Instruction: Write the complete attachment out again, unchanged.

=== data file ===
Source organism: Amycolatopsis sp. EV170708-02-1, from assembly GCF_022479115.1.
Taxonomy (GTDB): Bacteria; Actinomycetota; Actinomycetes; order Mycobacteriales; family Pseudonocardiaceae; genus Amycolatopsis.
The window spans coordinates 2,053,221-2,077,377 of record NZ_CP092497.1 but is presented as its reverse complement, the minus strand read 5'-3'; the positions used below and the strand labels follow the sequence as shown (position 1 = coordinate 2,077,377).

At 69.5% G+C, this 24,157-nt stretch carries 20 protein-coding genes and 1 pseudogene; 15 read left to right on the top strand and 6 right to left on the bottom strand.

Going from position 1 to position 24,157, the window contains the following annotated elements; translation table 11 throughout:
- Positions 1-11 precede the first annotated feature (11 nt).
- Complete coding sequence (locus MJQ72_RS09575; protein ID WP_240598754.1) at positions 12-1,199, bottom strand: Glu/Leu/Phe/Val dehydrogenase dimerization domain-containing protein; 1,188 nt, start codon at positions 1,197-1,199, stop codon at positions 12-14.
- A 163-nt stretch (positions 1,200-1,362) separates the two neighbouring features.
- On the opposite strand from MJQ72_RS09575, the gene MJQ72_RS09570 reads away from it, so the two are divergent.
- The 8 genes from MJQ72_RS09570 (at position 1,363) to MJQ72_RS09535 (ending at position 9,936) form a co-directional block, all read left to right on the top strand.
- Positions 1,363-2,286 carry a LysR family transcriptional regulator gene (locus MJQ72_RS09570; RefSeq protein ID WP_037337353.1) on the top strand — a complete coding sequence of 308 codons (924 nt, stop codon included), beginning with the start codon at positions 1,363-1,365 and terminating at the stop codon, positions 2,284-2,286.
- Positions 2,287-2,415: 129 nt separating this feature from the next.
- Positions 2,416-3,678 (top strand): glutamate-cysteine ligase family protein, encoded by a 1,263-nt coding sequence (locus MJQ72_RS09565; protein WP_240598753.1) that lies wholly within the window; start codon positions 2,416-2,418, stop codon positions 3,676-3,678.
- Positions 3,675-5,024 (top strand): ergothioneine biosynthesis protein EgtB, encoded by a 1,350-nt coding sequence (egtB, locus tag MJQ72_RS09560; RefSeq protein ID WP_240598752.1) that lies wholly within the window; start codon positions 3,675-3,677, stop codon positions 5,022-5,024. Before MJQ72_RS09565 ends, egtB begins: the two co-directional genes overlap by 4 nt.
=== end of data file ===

Source organism: Amycolatopsis sp. EV170708-02-1, from assembly GCF_022479115.1.
Taxonomy (GTDB): Bacteria; Actinomycetota; Actinomycetes; order Mycobacteriales; family Pseudonocardiaceae; genus Amycolatopsis.
The window spans coordinates 2,053,221-2,077,377 of record NZ_CP092497.1 but is presented as its reverse complement, the minus strand read 5'-3'; the positions used below and the strand labels follow the sequence as shown (position 1 = coordinate 2,077,377).

At 69.5% G+C, this 24,157-nt stretch carries 20 protein-coding genes and 1 pseudogene; 15 read left to right on the top strand and 6 right to left on the bottom strand.

Going from position 1 to position 24,157, the window contains the following annotated elements; translation table 11 throughout:
- Positions 1-11 precede the first annotated feature (11 nt).
- Complete coding sequence (locus MJQ72_RS09575; protein ID WP_240598754.1) at positions 12-1,199, bottom strand: Glu/Leu/Phe/Val dehydrogenase dimerization domain-containing protein; 1,188 nt, start codon at positions 1,197-1,199, stop codon at positions 12-14.
- A 163-nt stretch (positions 1,200-1,362) separates the two neighbouring features.
- On the opposite strand from MJQ72_RS09575, the gene MJQ72_RS09570 reads away from it, so the two are divergent.
- The 8 genes from MJQ72_RS09570 (at position 1,363) to MJQ72_RS09535 (ending at position 9,936) form a co-directional block, all read left to right on the top strand.
- Positions 1,363-2,286 carry a LysR family transcriptional regulator gene (locus MJQ72_RS09570; RefSeq protein ID WP_037337353.1) on the top strand — a complete coding sequence of 308 codons (924 nt, stop codon included), beginning with the start codon at positions 1,363-1,365 and terminating at the stop codon, positions 2,284-2,286.
- Positions 2,287-2,415: 129 nt separating this feature from the next.
- Positions 2,416-3,678 (top strand): glutamate-cysteine ligase family protein, encoded by a 1,263-nt coding sequence (locus MJQ72_RS09565; protein WP_240598753.1) that lies wholly within the window; start codon positions 2,416-2,418, stop codon positions 3,676-3,678.
- Positions 3,675-5,024 (top strand): ergothioneine biosynthesis protein EgtB, encoded by a 1,350-nt coding sequence (egtB, locus tag MJQ72_RS09560; RefSeq protein ID WP_240598752.1) that lies wholly within the window; start codon positions 3,675-3,677, stop codon positions 5,022-5,024. Before MJQ72_RS09565 ends, egtB begins: the two co-directional genes overlap by 4 nt.